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In a society that values appearances, it’s hardly surprising that most of us are predisposed to want to look our best. After all, we face images of beautiful people in the media every day, and you could even argue that personal confidence is key to wellness. The trouble is that, for more people than would even admit, this quest to always look the best is often pursued at the high cost of other crucial health-based factors.

This is a significant problem, and it’sno way to keep us happy in the long run. The question is, how exactly can looks-based pursuits do health-based damage, and how can you avoid that risk?

The damage of crash diets

While diets aren’t bad in themselves, crash diets, or at least those that limit nutritional intake in some way, can take a health toll, and don’t even do a great deal from a looks perspective (only 5% of people keep weight off after a crash diet). The pressure that these negative eating trends have on bodies, which are left to function without half of the nutrients that they need, can be severe and include everything from low energy levels to more serious issues like high blood pressure. To overcome this, diets should always be approached with balance in mind, and a focus on food groups like superfoods, which can still help us to lose weight, but in a far more nutritional way.

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The curse of high heels

Thought to be worn by 72% of women at some stage, high heels are a sure way to make a fashion statement. Unfortunately, they’ve also been linked to everything from hip and knee issues to the bunions that you can click here to learn more about. Perhaps most worryingly, the ongoing wearing of high heels has also been linked to often irreversible damage in the leg tendons. Proper shoe fitting is a key element for at least reducing these risks, but for the sake of ongoing leg and foot health, women should also think about at least alternating high heels with equally-stylish flats which enable much-needed recovery periods and foot support throughout the week.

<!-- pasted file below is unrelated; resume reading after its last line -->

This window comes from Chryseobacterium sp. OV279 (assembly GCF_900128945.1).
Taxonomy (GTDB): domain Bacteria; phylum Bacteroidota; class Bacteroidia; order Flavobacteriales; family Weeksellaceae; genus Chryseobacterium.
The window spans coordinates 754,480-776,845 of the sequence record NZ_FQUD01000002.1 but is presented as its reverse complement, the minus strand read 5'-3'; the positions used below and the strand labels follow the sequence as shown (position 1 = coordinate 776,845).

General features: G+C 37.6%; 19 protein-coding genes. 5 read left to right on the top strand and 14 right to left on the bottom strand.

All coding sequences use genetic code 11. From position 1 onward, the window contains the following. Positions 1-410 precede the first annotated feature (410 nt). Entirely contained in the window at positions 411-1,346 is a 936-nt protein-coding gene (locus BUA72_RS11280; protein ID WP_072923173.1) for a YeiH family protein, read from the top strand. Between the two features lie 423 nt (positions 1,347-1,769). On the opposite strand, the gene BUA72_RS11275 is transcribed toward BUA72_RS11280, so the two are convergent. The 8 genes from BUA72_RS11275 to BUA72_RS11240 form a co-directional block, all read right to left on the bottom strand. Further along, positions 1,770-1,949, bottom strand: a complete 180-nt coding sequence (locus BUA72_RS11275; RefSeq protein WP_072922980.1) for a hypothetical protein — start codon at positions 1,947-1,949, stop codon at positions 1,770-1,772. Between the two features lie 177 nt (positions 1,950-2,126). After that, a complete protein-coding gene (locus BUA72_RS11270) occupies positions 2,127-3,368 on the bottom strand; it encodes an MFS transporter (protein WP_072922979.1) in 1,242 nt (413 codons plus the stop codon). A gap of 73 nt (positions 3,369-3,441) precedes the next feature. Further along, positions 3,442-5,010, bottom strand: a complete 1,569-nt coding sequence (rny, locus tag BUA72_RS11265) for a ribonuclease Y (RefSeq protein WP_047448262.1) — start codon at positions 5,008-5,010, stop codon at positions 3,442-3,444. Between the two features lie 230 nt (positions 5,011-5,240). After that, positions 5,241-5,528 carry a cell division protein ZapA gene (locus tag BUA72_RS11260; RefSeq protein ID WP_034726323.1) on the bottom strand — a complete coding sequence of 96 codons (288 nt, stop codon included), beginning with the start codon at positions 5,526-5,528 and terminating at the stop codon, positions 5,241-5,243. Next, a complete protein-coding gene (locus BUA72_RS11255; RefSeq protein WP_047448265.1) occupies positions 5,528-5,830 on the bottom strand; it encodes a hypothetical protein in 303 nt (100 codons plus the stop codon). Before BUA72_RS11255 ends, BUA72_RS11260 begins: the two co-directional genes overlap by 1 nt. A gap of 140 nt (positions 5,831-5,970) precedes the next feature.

The mental toll of comparison

Platforms like Instagram and Pinterest make it possible to save things like fashion inspiration, makeup tutorials, and basic outfit ideas that many of us believe help to perfect our looks. In reality, though, studies are continually discovering links between social media and mental illness. Far from making us feel better about ourselves, edited and often unattainable inspiration on these platforms can especially leave us feeling inadequate and lowl. To avoid this, professionals are continually highlighting the need to curate a more positive, less edited feed. While this can still provide plenty of inspiration, it significantly helps to avoid that unattainable image that may cause severe and ongoing negative feelings. 

Loving how we look is crucial for wellness right now, and taking steps to look our best is a great way to make that possible. But, ask yourself, are you harming your health on this quest in the ways mentioned here? 

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